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Newton Arms Co.

     Charles Newton's family portrait in 1907
     original photo courtesy of Grace Newton

The first Newton factory operated at 442 Niagara. There were several other locations to be noted 74-78 Jewett, 7 Brewster, and a Black Rock location (exact address not yet known). It's interesting to note that both the Jewett and Brewster locations were less than 4 blocks from Emil Flues home on Victoria.
 Newton himself held at least six US patents and had at least two pending at the time of his death.



Newton rifle collectors seem to prefer the rifles that were made in Buffalo. Model variations have not been properly sorted out yet. Some rifles have two sets of serial numbers. Some of the very best Newton rifles were final assembled in Utica NY and downtown Buffalo (after the company on Jewett Pkwy closed) by final assembler Emil Flues. Aside from the German produced Newtons, every good Newton rifle ever produced went across the bench of Emil Flues. 














Chet Bickers holding a full stocked factory Newton rifle
Bickers was Newton Arms test department





some of Charles Newton's personal utility guns



Newton Arms incorporated in early August of 1914.



Lynn Hakes (Savage)
Percy Cummings (Savage)
Frank Lankes (Buffalo)
were checkerers. 

John Spittler (Savage) was
foreman of the stock making 
department. Spittler was also the principal engraver until his return to Savage. At that time Lynn Hakes took over as engraver. Mr. Spittler joined with Newton Arms in February 1916.
 
Bill Langley ran the tool crib.

Most everyone on the Machine floor was from Savage arms with the exception of the machineshop foreman Kegler who was a local worker.

Another known employee was 
Anthony W. Moore of Buffalo
What department he worked
for is still unknown.
  
Charles Newton was born in Delevan, NY and is buried in Yorkshire only a few miles away.
Newton's rifle and cartridge designs have led him to be known as "The Father of High Velocity". A book of that title was written by author Bruce Jennings of Sheridan Wyoming. Newton's technology spread across the world to every producer of high powered sporting rifles within a few decades. There were no patent wars. Every manufacturer who adopted his techniques did so without crediting Newton.





      


 
The original leverbolt rifle (most likely produced by Emil Flues, Newtons "model Maker") 

There is some evidence that some of the first experimental Newton Rifles where built on Springfield, Mauser, Remington, Stevens, and Martini actions.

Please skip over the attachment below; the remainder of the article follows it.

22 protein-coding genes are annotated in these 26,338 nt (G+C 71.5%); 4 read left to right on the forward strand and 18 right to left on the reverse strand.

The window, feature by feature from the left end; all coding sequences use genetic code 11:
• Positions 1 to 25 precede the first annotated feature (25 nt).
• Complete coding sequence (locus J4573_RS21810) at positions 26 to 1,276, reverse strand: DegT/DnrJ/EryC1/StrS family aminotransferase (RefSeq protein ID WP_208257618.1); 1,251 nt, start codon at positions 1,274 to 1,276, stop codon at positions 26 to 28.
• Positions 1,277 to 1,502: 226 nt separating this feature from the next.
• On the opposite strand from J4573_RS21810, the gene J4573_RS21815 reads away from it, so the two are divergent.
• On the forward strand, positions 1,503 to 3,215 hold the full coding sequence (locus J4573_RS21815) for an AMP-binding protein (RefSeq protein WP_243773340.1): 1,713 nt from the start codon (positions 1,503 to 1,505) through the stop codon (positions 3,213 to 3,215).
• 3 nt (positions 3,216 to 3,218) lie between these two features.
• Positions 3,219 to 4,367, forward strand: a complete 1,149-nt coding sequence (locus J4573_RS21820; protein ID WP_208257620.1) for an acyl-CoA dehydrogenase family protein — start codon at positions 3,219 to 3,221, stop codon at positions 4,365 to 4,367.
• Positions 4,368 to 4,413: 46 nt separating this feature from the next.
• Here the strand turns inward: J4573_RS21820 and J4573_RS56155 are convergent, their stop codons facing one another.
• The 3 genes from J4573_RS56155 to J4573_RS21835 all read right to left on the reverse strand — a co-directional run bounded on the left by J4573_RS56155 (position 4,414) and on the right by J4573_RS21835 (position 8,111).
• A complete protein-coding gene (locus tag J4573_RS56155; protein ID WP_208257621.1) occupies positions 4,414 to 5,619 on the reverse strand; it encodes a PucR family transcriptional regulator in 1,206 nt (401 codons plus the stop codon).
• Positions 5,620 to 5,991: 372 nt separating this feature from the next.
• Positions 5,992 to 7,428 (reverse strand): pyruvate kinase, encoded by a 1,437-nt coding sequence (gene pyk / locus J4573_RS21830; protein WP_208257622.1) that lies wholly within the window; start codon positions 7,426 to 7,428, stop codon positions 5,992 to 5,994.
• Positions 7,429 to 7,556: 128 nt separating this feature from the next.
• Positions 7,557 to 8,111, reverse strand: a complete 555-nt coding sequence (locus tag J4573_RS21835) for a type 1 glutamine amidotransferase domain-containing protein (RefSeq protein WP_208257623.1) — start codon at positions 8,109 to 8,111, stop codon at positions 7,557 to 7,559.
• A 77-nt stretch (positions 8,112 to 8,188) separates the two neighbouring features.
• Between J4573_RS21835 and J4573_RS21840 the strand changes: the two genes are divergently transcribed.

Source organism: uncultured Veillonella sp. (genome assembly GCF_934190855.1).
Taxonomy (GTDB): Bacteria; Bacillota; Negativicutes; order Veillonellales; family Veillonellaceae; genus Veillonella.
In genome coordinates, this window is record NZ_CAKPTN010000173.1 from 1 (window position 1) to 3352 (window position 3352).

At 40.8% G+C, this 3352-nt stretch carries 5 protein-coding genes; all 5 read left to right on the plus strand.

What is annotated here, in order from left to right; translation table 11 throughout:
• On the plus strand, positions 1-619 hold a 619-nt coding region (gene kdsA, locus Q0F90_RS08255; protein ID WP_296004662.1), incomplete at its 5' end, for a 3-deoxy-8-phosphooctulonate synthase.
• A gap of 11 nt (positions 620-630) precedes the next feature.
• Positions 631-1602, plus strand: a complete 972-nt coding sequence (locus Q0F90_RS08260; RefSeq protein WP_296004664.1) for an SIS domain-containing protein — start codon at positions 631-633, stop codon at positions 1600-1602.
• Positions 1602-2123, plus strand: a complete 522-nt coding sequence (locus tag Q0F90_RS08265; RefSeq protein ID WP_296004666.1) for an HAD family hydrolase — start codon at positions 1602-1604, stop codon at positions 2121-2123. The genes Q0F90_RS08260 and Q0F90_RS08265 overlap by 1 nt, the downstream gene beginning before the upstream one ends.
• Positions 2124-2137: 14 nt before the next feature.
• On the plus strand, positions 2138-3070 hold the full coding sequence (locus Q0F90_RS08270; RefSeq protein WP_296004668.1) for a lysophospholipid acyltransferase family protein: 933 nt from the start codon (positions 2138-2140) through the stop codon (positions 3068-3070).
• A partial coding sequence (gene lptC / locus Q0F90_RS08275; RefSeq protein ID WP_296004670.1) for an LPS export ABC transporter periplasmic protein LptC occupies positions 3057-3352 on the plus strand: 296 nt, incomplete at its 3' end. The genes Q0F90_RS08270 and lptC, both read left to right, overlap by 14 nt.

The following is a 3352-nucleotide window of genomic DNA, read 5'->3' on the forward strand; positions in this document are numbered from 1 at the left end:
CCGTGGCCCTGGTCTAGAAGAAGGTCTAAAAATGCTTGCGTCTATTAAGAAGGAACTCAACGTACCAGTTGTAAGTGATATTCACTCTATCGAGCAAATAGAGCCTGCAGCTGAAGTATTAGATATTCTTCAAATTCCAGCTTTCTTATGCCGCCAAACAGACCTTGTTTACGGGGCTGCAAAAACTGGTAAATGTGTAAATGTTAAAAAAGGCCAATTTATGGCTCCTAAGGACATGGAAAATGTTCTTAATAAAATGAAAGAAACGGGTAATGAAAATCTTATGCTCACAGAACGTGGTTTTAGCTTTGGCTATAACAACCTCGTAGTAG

It's estimated that 
approximately
    
  3,900 Newton rifles have been
  manufactured in all.  It's my 
  opinion that over 3000 were
  manufactured in Buffalo NY. 


   Approximately 
       62% were in .256 Newton
       18% were in .30 Newton
       13% were in .30 USG
         5% were in .35 Newton
          2% in other calibers like 
                .22 Newton .270 Newton
                25.06 .33 Newton






          
    




   

   Most of Newton Arms employees
   came  down the Grand canal 
   from Savage Arms. Some were
   from Ithaca Gun Co, Remington,
   and Lefever. Many were local but
   most were not.  Perhaps the
   most famous was engraver J J
   Lankes, whose association with 
   artist Robert Frost, made him 
   more famous than Charles Newton, Harry Pope, Emil Flues
 and Fred Adolph put together.  JJ 
Lankes worked as a draftsman and even drew up the patent drawings for Newton and possibly Flues.  Emil Flues was Newtons "model maker/final inspector/ assembler. Flues brought great fame to Ithaca Gun Co.  Within 5 years of Ithaca's "Flues model" production, the little gun company had captured so much of the American double marketshare that Parker Gun Co was facing economic ruin and was forced to introduce the far less expensive "Trojan" model. As was Hunter Arms, who responded with the Fulton boxlock, and A H Fox with the sterlingworth. Within a few years of the Ithaca Flues model, Remington completely dropped out of the double market and concentrated on the autoloading shotgun. Perhaps Newton thought Flues could bring some of that magic to his company. 

Jesse Ashby of Buffalo was the tool room foreman.

Chet Bickers of Buffalo was the proof test foreman. I've been told that Bickers broke his shoulder twice test firing the big bore Newton Rifles.

Harry Pope, famous barrel maker played a role with the barrel making/rifling machine.

Ben Langdon (Savage) was a manager.

Harry Moran was the stock finisher.

Benjamin F. Langdon, superintendent of the Savage 
cartridge department in Utica is recruited to work for Newton 
Arms 
in 1916 where it is 
assumed 
that he ran the cartridge 
department there as Mr. Langdon was instrumental in the
 development  of manufacture  of the 250.3000 cartridge production.
 On an unrelated side note, both 
Ben Langdon  and Charles 
Newton also moonlighted as expert witnesses in court trials.